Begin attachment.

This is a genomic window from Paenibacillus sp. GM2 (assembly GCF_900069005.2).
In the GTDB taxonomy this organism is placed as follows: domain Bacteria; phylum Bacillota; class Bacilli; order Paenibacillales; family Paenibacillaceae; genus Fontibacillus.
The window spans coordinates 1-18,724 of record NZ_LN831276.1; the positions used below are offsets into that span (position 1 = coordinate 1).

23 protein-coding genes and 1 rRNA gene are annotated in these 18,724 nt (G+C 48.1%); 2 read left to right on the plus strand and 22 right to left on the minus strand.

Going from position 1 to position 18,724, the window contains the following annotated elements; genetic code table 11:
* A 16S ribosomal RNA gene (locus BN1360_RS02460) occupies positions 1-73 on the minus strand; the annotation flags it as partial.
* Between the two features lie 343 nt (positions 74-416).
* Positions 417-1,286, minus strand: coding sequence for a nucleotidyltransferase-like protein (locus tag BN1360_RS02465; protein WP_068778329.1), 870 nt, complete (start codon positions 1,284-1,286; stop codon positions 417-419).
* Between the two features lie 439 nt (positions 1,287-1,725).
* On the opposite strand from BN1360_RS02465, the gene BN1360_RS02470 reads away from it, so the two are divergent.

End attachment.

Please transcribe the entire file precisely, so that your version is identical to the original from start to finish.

This is a genomic window from Paenibacillus sp. GM2 (assembly GCF_900069005.2).
In the GTDB taxonomy this organism is placed as follows: domain Bacteria; phylum Bacillota; class Bacilli; order Paenibacillales; family Paenibacillaceae; genus Fontibacillus.
The window spans coordinates 1-18,724 of record NZ_LN831276.1; the positions used below are offsets into that span (position 1 = coordinate 1).

23 protein-coding genes and 1 rRNA gene are annotated in these 18,724 nt (G+C 48.1%); 2 read left to right on the plus strand and 22 right to left on the minus strand.

Going from position 1 to position 18,724, the window contains the following annotated elements; genetic code table 11:
* A 16S ribosomal RNA gene (locus BN1360_RS02460) occupies positions 1-73 on the minus strand; the annotation flags it as partial.
* Between the two features lie 343 nt (positions 74-416).
* Positions 417-1,286, minus strand: coding sequence for a nucleotidyltransferase-like protein (locus tag BN1360_RS02465; protein WP_068778329.1), 870 nt, complete (start codon positions 1,284-1,286; stop codon positions 417-419).
* Between the two features lie 439 nt (positions 1,287-1,725).
* On the opposite strand from BN1360_RS02465, the gene BN1360_RS02470 reads away from it, so the two are divergent.